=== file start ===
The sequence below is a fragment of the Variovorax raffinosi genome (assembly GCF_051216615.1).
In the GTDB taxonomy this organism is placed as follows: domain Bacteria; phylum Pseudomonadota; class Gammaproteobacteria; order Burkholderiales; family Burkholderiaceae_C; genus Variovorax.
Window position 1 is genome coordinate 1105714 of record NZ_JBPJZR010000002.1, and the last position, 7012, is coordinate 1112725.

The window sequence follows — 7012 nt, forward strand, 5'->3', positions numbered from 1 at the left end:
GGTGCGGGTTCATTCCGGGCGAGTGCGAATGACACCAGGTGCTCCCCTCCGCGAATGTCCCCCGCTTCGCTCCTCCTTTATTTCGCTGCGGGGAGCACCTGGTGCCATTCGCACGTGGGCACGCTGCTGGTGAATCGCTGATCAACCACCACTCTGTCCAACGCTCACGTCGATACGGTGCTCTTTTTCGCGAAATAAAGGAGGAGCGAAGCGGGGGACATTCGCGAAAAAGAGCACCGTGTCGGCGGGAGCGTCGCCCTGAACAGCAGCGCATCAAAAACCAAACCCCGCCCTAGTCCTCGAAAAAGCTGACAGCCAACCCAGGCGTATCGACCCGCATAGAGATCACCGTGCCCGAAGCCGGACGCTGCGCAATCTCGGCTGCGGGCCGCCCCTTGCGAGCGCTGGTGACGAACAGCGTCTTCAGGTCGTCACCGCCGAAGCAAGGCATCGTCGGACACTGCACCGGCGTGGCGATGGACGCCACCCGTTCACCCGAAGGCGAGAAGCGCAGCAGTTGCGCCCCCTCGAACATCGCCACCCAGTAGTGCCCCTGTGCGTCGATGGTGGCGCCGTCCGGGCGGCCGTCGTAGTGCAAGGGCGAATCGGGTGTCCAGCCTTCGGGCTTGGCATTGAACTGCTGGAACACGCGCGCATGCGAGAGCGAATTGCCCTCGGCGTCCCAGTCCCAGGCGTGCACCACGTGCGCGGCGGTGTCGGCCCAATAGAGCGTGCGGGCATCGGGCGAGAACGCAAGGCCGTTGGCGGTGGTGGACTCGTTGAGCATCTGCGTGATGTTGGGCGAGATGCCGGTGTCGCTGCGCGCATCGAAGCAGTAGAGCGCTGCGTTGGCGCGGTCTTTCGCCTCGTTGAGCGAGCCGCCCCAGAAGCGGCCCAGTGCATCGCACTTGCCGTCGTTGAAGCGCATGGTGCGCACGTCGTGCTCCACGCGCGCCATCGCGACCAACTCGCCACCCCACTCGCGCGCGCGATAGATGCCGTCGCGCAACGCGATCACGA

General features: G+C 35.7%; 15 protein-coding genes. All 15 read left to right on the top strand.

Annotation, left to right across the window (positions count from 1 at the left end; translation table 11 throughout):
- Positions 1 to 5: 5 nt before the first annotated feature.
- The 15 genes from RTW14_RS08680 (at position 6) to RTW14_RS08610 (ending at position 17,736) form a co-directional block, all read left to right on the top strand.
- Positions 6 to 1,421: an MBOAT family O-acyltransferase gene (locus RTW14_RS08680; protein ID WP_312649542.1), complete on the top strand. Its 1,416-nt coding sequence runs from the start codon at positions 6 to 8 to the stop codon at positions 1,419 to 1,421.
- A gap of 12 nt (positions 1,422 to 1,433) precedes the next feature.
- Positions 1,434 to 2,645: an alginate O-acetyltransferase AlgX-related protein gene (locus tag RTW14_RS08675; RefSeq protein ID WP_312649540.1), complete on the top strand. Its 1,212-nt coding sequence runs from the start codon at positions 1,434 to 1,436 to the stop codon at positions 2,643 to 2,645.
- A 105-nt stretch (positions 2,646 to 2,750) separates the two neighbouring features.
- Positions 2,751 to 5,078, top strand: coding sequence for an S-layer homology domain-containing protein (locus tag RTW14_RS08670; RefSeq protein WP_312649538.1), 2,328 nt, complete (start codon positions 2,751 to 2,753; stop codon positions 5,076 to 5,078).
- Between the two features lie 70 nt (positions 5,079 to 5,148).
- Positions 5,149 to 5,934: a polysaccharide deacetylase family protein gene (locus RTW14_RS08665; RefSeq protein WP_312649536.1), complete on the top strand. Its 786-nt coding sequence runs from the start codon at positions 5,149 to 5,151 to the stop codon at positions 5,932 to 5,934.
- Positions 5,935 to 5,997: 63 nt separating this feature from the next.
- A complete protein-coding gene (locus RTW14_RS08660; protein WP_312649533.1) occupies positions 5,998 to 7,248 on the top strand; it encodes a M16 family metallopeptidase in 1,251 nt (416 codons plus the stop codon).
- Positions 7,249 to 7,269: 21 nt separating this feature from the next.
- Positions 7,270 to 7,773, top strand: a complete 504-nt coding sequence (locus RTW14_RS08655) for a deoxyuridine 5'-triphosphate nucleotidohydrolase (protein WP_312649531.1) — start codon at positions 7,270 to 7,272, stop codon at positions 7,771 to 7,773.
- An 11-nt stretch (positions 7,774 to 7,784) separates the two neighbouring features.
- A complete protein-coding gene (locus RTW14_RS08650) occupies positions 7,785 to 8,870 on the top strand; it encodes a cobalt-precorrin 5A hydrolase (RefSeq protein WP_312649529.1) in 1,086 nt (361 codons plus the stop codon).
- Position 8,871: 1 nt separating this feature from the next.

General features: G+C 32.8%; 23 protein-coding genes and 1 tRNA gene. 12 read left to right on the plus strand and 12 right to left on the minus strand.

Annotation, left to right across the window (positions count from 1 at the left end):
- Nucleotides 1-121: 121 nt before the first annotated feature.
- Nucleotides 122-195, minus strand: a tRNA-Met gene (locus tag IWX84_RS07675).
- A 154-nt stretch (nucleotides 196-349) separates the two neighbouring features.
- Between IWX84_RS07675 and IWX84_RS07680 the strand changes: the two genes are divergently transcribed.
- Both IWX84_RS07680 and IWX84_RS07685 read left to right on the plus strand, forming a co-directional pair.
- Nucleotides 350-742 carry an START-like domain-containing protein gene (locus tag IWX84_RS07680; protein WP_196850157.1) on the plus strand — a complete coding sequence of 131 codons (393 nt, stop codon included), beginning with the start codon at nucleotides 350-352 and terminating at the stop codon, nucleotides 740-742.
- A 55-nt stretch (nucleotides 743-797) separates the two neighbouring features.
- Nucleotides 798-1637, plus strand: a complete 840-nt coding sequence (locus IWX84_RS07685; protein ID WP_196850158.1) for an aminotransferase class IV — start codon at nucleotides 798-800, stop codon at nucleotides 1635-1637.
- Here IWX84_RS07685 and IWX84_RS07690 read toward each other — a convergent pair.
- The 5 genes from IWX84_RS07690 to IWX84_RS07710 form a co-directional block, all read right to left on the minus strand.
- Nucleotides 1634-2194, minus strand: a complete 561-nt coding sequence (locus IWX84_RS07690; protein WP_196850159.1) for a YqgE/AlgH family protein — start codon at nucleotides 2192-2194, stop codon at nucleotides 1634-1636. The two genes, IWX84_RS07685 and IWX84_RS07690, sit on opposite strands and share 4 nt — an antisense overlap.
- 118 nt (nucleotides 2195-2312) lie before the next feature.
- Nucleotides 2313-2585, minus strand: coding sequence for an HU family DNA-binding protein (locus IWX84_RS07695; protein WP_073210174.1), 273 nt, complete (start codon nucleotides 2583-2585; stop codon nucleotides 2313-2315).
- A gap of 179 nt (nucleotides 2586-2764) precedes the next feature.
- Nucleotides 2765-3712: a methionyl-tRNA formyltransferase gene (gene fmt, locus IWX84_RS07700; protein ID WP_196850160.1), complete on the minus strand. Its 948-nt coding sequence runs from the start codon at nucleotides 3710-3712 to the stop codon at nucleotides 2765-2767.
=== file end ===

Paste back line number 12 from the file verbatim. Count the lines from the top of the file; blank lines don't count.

- Positions 1,434 to 2,645: an alginate O-acetyltransferase AlgX-related protein gene (locus tag RTW14_RS08675; RefSeq protein ID WP_312649540.1), complete on the top strand. Its 1,212-nt coding sequence runs from the start codon at positions 1,434 to 1,436 to the stop codon at positions 2,643 to 2,645.